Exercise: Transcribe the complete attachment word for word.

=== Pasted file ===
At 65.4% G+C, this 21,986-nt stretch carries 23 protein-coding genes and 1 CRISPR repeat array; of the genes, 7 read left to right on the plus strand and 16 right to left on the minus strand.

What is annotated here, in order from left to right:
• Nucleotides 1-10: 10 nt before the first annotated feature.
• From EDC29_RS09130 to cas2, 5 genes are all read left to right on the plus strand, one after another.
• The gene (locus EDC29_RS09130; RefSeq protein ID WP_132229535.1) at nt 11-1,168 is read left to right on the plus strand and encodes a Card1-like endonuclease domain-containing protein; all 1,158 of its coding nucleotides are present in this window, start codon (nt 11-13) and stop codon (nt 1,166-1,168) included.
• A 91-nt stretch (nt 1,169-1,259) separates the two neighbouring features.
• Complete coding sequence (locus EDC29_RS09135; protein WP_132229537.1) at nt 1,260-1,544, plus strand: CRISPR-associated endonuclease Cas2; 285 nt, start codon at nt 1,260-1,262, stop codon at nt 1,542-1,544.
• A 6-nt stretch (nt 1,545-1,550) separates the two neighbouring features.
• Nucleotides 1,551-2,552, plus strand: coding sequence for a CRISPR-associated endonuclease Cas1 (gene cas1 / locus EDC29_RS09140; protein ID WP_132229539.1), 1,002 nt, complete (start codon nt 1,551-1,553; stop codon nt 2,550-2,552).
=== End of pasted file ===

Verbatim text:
At 65.4% G+C, this 21,986-nt stretch carries 23 protein-coding genes and 1 CRISPR repeat array; of the genes, 7 read left to right on the plus strand and 16 right to left on the minus strand.

What is annotated here, in order from left to right:
• Nucleotides 1-10: 10 nt before the first annotated feature.
• From EDC29_RS09130 to cas2, 5 genes are all read left to right on the plus strand, one after another.
• The gene (locus EDC29_RS09130; RefSeq protein ID WP_132229535.1) at nt 11-1,168 is read left to right on the plus strand and encodes a Card1-like endonuclease domain-containing protein; all 1,158 of its coding nucleotides are present in this window, start codon (nt 11-13) and stop codon (nt 1,166-1,168) included.
• A 91-nt stretch (nt 1,169-1,259) separates the two neighbouring features.
• Complete coding sequence (locus EDC29_RS09135; protein WP_132229537.1) at nt 1,260-1,544, plus strand: CRISPR-associated endonuclease Cas2; 285 nt, start codon at nt 1,260-1,262, stop codon at nt 1,542-1,544.
• A 6-nt stretch (nt 1,545-1,550) separates the two neighbouring features.
• Nucleotides 1,551-2,552, plus strand: coding sequence for a CRISPR-associated endonuclease Cas1 (gene cas1 / locus EDC29_RS09140; protein ID WP_132229539.1), 1,002 nt, complete (start codon nt 1,551-1,553; stop codon nt 2,550-2,552).